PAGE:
If two identical or at least substantially similar marks are filed at around the same time by different applicants, such that Examination of the first mark has not started when the second mark is filed, a Competing Marks Procedure is instituted. The first to file is a consideration in who should be awarded the mark, but the scale of use is more important as is equitable behavior of the parties.
Israel Trademark application 243617 to Ephraim Zelzer shown below is for Dagesh Assistive Technologies. The word dagesh means accent, referring to the dot that makes coverts a soft letter e.g. V into a hard letter B, or a th into a T, and implies emphasis.
Israel Trademark application 243484 to Rivka Zaddick shown below is for Dagesh Center for Treatment, Coaching and Learning.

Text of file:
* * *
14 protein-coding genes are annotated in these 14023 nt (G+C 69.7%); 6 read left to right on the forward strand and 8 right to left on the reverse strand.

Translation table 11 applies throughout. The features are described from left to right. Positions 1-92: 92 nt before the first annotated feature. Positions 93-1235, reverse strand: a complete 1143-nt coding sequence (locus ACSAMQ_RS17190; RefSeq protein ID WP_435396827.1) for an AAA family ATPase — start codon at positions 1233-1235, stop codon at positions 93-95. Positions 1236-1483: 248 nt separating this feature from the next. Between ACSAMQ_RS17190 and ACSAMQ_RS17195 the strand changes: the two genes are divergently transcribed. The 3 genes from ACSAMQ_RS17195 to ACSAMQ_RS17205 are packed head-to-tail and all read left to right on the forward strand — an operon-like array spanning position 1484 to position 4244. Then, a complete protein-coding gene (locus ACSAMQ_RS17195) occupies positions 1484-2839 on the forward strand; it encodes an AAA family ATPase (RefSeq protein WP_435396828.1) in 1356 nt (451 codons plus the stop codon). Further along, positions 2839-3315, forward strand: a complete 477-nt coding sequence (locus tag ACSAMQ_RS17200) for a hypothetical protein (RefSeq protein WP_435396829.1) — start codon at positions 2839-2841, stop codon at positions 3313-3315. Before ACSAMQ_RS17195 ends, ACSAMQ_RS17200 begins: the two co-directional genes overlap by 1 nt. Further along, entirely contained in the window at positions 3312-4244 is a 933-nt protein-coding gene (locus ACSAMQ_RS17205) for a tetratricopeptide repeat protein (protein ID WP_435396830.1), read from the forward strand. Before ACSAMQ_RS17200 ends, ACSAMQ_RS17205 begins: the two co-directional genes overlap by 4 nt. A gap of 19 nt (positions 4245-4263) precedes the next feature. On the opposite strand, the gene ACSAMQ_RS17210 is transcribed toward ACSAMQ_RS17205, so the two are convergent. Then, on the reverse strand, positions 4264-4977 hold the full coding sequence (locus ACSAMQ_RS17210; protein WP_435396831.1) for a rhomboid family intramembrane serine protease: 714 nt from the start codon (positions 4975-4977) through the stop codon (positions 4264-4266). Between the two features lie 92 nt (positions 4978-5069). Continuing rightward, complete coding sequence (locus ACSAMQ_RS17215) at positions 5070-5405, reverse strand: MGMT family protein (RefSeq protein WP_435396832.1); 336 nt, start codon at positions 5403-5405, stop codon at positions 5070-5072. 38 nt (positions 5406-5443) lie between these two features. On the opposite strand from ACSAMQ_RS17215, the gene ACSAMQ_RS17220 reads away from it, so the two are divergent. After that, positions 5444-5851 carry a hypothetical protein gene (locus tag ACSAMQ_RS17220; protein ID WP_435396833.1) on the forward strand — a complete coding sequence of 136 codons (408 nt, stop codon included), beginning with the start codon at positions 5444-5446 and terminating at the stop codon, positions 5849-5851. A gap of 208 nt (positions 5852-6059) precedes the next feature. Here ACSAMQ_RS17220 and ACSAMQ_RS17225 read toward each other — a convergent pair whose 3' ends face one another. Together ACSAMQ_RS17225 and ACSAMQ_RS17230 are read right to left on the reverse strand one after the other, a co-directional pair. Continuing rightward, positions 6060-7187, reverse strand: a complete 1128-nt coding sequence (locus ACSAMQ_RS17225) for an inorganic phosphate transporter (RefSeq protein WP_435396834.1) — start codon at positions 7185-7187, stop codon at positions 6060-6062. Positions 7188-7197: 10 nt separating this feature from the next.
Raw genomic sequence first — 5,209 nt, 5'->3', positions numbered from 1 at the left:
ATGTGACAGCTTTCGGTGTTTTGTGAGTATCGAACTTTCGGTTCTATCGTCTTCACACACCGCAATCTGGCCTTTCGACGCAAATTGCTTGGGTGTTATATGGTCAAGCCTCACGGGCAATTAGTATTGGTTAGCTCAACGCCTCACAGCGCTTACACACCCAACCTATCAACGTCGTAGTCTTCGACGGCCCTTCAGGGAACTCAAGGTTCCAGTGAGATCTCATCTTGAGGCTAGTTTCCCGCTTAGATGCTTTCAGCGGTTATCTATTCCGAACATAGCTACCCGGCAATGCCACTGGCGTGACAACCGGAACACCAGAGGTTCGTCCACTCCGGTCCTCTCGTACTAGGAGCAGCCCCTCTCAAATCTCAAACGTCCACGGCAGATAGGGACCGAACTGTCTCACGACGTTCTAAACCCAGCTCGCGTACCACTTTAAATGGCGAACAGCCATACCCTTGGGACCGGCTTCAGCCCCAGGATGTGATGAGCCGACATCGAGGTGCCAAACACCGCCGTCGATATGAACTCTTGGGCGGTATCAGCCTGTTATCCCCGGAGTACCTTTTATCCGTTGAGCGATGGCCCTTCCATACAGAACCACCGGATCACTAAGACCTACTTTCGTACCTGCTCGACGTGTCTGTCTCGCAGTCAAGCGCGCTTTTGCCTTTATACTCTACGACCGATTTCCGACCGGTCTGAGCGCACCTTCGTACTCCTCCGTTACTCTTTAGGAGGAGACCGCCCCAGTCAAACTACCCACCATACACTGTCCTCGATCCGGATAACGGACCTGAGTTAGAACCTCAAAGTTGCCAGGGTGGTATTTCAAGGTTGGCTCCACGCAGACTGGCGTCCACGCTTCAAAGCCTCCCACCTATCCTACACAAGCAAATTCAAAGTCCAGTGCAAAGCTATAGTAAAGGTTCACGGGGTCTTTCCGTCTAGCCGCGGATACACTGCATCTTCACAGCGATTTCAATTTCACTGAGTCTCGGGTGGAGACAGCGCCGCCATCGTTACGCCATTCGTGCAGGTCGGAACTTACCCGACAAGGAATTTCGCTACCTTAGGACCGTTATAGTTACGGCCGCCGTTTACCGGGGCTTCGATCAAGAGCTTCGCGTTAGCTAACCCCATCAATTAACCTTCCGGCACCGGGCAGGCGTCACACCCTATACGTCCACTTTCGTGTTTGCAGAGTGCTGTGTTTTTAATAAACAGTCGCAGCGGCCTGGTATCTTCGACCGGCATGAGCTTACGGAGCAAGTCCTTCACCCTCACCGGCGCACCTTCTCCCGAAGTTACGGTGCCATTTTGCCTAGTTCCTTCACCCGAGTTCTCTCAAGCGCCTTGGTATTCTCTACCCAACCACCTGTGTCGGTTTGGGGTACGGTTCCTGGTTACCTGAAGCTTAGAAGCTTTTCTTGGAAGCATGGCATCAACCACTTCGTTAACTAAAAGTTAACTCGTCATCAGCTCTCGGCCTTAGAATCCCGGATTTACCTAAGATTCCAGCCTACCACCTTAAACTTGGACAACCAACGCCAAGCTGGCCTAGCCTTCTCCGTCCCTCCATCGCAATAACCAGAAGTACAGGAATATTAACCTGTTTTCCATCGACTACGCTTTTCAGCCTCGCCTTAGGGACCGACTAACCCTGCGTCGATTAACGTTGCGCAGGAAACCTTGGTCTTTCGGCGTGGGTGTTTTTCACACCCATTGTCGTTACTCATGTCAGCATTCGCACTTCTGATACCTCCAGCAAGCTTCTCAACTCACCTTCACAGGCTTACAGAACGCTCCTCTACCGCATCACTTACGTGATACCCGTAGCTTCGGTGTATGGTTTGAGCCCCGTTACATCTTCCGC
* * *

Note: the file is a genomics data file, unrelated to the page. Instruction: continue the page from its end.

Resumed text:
In both of these, the name is Dagesh. They are examples of competing marks.
Counsel of Applicant of the first filed mark requested that this not be considered a competing marks case and Counsel of the second to be filed mark responded by requesting that this be over-ruled. Counsel of first to filed mark answered to the response.
The Deputy Commissioner could not find any reasonable basis for canceling the competing mark procedure in the papers filed, and considered it appropriate to address the issues and cancel one mark. The first Applicant didn’t file an affidavit and the second Applicant filed his application late. The Deputy Commissioner decided that the best way forward was to grant a retroactive extension to second applicant for response already filed but to have him pay the extension fee for late response and to award costs to the first applicant. The second applicant thus had to immediately pay a one month’s extension fee and have 25 days to pay NIS 2000 in costs to the first applicant.